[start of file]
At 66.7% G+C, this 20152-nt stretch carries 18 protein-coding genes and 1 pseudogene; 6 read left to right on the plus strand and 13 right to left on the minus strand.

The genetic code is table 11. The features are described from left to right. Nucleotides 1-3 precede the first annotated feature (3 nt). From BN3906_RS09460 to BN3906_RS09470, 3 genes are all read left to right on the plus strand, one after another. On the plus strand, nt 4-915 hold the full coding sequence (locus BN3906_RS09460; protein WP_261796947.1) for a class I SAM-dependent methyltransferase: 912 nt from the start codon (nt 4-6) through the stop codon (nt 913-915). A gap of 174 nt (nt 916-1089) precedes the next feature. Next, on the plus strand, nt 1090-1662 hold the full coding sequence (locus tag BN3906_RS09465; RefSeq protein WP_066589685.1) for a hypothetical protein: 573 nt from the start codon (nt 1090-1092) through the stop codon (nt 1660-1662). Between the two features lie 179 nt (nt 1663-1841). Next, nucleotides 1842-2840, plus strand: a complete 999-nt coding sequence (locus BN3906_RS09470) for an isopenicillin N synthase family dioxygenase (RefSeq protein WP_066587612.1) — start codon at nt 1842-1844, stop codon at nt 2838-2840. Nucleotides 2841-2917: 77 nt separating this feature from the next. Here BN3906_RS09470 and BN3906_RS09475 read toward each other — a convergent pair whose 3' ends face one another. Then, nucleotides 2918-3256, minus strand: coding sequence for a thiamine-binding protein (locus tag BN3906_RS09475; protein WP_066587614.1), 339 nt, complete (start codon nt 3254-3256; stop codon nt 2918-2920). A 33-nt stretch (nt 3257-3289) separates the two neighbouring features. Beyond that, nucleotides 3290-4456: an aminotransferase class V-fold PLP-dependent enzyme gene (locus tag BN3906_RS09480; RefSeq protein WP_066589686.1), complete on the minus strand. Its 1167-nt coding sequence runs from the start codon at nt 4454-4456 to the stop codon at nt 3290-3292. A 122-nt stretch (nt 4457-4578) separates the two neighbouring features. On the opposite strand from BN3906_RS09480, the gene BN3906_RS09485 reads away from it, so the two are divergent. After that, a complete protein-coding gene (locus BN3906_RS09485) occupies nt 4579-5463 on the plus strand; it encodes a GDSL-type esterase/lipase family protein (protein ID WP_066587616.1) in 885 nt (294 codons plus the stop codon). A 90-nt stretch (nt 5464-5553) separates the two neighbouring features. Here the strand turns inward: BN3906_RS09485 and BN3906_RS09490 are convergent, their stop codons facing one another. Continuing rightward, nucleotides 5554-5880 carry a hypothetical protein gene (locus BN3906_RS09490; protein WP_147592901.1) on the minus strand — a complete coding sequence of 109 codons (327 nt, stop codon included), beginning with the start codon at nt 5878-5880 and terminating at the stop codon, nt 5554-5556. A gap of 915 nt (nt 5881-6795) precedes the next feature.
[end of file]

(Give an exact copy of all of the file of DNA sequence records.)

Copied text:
At 66.7% G+C, this 20152-nt stretch carries 18 protein-coding genes and 1 pseudogene; 6 read left to right on the plus strand and 13 right to left on the minus strand.

The genetic code is table 11. The features are described from left to right. Nucleotides 1-3 precede the first annotated feature (3 nt). From BN3906_RS09460 to BN3906_RS09470, 3 genes are all read left to right on the plus strand, one after another. On the plus strand, nt 4-915 hold the full coding sequence (locus BN3906_RS09460; protein WP_261796947.1) for a class I SAM-dependent methyltransferase: 912 nt from the start codon (nt 4-6) through the stop codon (nt 913-915). A gap of 174 nt (nt 916-1089) precedes the next feature. Next, on the plus strand, nt 1090-1662 hold the full coding sequence (locus tag BN3906_RS09465; RefSeq protein WP_066589685.1) for a hypothetical protein: 573 nt from the start codon (nt 1090-1092) through the stop codon (nt 1660-1662). Between the two features lie 179 nt (nt 1663-1841). Next, nucleotides 1842-2840, plus strand: a complete 999-nt coding sequence (locus BN3906_RS09470) for an isopenicillin N synthase family dioxygenase (RefSeq protein WP_066587612.1) — start codon at nt 1842-1844, stop codon at nt 2838-2840. Nucleotides 2841-2917: 77 nt separating this feature from the next. Here BN3906_RS09470 and BN3906_RS09475 read toward each other — a convergent pair whose 3' ends face one another. Then, nucleotides 2918-3256, minus strand: coding sequence for a thiamine-binding protein (locus tag BN3906_RS09475; protein WP_066587614.1), 339 nt, complete (start codon nt 3254-3256; stop codon nt 2918-2920). A 33-nt stretch (nt 3257-3289) separates the two neighbouring features. Beyond that, nucleotides 3290-4456: an aminotransferase class V-fold PLP-dependent enzyme gene (locus tag BN3906_RS09480; RefSeq protein WP_066589686.1), complete on the minus strand. Its 1167-nt coding sequence runs from the start codon at nt 4454-4456 to the stop codon at nt 3290-3292. A 122-nt stretch (nt 4457-4578) separates the two neighbouring features. On the opposite strand from BN3906_RS09480, the gene BN3906_RS09485 reads away from it, so the two are divergent. After that, a complete protein-coding gene (locus BN3906_RS09485) occupies nt 4579-5463 on the plus strand; it encodes a GDSL-type esterase/lipase family protein (protein ID WP_066587616.1) in 885 nt (294 codons plus the stop codon). A 90-nt stretch (nt 5464-5553) separates the two neighbouring features. Here the strand turns inward: BN3906_RS09485 and BN3906_RS09490 are convergent, their stop codons facing one another. Continuing rightward, nucleotides 5554-5880 carry a hypothetical protein gene (locus BN3906_RS09490; protein WP_147592901.1) on the minus strand — a complete coding sequence of 109 codons (327 nt, stop codon included), beginning with the start codon at nt 5878-5880 and terminating at the stop codon, nt 5554-5556. A gap of 915 nt (nt 5881-6795) precedes the next feature.